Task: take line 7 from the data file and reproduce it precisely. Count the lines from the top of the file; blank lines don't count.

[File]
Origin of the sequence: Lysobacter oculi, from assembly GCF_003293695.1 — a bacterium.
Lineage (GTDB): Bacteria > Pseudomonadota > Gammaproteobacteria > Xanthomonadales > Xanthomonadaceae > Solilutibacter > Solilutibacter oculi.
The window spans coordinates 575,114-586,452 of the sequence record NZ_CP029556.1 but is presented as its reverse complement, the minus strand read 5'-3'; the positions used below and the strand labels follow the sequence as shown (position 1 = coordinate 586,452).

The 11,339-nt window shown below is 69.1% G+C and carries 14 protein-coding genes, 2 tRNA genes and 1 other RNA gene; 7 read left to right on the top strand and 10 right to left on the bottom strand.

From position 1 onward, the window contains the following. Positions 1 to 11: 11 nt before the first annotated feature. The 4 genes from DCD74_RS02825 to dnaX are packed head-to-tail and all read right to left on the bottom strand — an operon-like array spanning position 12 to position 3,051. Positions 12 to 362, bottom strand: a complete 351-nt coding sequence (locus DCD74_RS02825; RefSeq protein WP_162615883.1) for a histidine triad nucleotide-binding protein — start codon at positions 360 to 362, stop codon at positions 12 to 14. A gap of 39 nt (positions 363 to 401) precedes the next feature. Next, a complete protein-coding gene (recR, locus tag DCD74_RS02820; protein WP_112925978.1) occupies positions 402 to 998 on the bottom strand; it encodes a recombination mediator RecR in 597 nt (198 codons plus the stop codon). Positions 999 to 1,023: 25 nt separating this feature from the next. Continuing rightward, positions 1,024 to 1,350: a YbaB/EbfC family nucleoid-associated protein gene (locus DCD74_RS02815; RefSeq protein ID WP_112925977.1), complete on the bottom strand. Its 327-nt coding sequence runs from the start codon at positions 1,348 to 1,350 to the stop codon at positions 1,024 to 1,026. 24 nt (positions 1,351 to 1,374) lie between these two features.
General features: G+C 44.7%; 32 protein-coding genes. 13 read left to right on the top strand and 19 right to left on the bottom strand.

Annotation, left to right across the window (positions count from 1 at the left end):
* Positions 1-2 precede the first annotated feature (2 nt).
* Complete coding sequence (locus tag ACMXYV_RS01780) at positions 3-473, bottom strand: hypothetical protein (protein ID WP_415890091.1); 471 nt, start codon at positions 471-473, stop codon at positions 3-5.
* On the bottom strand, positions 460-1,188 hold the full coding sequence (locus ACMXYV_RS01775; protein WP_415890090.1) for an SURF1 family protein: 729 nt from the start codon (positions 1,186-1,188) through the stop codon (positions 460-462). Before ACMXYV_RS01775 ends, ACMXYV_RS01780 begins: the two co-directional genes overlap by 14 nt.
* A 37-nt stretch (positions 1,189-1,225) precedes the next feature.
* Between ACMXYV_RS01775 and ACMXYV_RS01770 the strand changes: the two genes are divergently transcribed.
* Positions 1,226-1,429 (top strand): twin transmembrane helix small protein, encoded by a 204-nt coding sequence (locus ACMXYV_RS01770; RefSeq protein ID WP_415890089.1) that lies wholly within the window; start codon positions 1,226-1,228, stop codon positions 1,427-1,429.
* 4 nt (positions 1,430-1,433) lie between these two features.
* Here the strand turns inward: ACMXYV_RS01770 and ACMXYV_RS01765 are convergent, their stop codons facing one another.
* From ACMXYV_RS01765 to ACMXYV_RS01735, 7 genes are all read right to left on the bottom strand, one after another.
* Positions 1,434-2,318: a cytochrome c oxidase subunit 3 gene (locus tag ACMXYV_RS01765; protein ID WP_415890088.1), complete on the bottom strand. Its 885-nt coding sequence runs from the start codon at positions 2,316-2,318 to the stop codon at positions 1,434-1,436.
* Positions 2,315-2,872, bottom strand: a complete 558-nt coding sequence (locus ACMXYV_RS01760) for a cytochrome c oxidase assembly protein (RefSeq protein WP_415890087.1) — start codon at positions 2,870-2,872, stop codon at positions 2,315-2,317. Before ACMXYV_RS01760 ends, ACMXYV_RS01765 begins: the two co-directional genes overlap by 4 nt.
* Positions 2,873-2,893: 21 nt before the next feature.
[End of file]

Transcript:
Annotation, left to right across the window (positions count from 1 at the left end):